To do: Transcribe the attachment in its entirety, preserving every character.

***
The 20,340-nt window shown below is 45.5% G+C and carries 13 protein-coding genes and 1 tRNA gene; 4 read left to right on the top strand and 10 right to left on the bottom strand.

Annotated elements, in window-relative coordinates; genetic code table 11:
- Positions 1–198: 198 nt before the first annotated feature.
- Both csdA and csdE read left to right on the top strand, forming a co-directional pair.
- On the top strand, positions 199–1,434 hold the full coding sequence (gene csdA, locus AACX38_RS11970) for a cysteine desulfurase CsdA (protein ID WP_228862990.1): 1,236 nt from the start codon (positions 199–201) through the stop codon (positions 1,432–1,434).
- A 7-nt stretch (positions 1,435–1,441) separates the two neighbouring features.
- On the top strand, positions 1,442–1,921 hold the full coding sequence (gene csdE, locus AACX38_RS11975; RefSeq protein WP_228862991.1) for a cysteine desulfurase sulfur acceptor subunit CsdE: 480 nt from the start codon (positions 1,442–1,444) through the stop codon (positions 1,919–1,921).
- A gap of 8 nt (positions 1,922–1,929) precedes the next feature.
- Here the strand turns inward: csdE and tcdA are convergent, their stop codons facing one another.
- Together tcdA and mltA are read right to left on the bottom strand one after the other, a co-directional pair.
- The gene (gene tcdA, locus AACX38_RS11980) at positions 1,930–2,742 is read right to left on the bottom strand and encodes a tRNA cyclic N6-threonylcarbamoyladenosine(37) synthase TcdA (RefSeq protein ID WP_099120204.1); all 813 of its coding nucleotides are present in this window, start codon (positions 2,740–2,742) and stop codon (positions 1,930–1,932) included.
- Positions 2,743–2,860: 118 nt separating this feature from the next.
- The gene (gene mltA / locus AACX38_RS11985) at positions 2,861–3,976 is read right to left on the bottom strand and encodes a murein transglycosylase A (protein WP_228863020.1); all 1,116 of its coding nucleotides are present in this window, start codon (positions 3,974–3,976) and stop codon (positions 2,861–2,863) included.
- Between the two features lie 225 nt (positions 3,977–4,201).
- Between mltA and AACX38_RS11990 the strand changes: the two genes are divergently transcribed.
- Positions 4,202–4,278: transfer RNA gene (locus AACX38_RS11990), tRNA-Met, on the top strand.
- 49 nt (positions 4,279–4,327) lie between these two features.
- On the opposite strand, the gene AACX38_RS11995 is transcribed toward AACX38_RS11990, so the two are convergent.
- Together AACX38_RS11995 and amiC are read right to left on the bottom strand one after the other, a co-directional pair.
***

The 20,340-nt window shown below is 45.5% G+C and carries 13 protein-coding genes and 1 tRNA gene; 4 read left to right on the top strand and 10 right to left on the bottom strand.

Annotated elements, in window-relative coordinates; genetic code table 11:
- Positions 1–198: 198 nt before the first annotated feature.
- Both csdA and csdE read left to right on the top strand, forming a co-directional pair.
- On the top strand, positions 199–1,434 hold the full coding sequence (gene csdA, locus AACX38_RS11970) for a cysteine desulfurase CsdA (protein ID WP_228862990.1): 1,236 nt from the start codon (positions 199–201) through the stop codon (positions 1,432–1,434).
- A 7-nt stretch (positions 1,435–1,441) separates the two neighbouring features.
- On the top strand, positions 1,442–1,921 hold the full coding sequence (gene csdE, locus AACX38_RS11975; RefSeq protein WP_228862991.1) for a cysteine desulfurase sulfur acceptor subunit CsdE: 480 nt from the start codon (positions 1,442–1,444) through the stop codon (positions 1,919–1,921).
- A gap of 8 nt (positions 1,922–1,929) precedes the next feature.
- Here the strand turns inward: csdE and tcdA are convergent, their stop codons facing one another.
- Together tcdA and mltA are read right to left on the bottom strand one after the other, a co-directional pair.
- The gene (gene tcdA, locus AACX38_RS11980) at positions 1,930–2,742 is read right to left on the bottom strand and encodes a tRNA cyclic N6-threonylcarbamoyladenosine(37) synthase TcdA (RefSeq protein ID WP_099120204.1); all 813 of its coding nucleotides are present in this window, start codon (positions 2,740–2,742) and stop codon (positions 1,930–1,932) included.
- Positions 2,743–2,860: 118 nt separating this feature from the next.
- The gene (gene mltA / locus AACX38_RS11985) at positions 2,861–3,976 is read right to left on the bottom strand and encodes a murein transglycosylase A (protein WP_228863020.1); all 1,116 of its coding nucleotides are present in this window, start codon (positions 3,974–3,976) and stop codon (positions 2,861–2,863) included.
- Between the two features lie 225 nt (positions 3,977–4,201).
- Between mltA and AACX38_RS11990 the strand changes: the two genes are divergently transcribed.
- Positions 4,202–4,278: transfer RNA gene (locus AACX38_RS11990), tRNA-Met, on the top strand.
- 49 nt (positions 4,279–4,327) lie between these two features.
- On the opposite strand, the gene AACX38_RS11995 is transcribed toward AACX38_RS11990, so the two are convergent.
- Together AACX38_RS11995 and amiC are read right to left on the bottom strand one after the other, a co-directional pair.